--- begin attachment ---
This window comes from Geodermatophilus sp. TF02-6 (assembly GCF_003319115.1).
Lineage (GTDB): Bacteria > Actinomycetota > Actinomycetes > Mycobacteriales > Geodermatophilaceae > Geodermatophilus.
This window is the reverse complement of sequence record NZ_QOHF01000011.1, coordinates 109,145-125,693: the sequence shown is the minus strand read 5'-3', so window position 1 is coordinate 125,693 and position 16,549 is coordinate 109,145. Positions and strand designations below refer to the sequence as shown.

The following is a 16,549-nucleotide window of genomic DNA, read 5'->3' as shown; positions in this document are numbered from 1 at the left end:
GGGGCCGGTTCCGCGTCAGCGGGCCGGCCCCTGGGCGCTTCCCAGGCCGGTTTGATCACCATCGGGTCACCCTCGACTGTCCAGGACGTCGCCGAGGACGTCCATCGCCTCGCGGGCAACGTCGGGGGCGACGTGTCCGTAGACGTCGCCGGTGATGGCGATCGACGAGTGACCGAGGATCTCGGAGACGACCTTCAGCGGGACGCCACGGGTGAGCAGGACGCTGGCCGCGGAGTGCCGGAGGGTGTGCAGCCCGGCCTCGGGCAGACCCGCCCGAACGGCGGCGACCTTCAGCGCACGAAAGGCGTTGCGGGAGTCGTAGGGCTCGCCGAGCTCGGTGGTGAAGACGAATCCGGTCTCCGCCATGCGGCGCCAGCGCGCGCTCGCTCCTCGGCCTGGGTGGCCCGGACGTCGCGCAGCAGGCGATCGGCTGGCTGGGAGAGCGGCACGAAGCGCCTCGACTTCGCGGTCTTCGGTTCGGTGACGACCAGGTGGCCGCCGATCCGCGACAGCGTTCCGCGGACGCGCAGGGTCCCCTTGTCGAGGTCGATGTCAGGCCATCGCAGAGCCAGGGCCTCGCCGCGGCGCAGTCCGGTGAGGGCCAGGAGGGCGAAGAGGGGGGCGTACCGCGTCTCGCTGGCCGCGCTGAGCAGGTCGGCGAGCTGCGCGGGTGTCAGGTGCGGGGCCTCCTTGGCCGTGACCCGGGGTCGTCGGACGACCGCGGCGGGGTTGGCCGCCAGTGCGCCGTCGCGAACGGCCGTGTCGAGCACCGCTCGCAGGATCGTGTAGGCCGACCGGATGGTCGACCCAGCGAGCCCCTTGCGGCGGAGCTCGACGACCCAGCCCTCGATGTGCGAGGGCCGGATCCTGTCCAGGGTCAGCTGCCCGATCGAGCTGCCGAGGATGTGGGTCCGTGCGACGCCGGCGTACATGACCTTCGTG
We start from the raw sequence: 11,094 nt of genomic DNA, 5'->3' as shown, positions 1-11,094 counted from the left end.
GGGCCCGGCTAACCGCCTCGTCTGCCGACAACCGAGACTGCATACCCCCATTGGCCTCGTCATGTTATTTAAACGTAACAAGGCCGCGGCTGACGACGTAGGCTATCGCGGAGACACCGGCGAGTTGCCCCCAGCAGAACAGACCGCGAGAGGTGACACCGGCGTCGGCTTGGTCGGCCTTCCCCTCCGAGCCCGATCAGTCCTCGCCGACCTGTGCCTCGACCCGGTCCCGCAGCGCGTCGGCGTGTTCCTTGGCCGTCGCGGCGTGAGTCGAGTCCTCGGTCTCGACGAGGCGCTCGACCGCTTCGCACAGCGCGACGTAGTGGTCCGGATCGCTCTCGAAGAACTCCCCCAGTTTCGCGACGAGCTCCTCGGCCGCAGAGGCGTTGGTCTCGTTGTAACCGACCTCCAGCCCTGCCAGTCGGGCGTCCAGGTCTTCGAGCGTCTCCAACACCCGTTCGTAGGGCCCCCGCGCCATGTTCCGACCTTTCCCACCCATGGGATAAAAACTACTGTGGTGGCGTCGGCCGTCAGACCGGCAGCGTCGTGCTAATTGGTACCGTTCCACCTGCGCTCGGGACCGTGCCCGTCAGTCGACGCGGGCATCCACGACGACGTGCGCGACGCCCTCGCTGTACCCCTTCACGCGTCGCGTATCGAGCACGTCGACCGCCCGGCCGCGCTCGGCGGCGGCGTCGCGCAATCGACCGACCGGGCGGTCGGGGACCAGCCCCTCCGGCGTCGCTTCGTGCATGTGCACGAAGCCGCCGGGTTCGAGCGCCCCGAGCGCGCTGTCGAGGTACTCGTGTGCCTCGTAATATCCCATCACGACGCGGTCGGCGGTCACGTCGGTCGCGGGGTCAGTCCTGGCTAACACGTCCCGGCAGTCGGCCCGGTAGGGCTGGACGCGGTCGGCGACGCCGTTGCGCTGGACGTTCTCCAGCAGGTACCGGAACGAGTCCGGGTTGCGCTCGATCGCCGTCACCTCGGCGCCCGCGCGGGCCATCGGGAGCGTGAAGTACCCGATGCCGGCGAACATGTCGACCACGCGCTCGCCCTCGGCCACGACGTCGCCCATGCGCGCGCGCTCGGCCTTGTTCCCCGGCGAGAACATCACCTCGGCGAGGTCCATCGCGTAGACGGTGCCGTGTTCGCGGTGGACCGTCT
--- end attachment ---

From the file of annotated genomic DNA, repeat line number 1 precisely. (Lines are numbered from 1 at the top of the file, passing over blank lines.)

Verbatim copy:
This window comes from Geodermatophilus sp. TF02-6 (assembly GCF_003319115.1).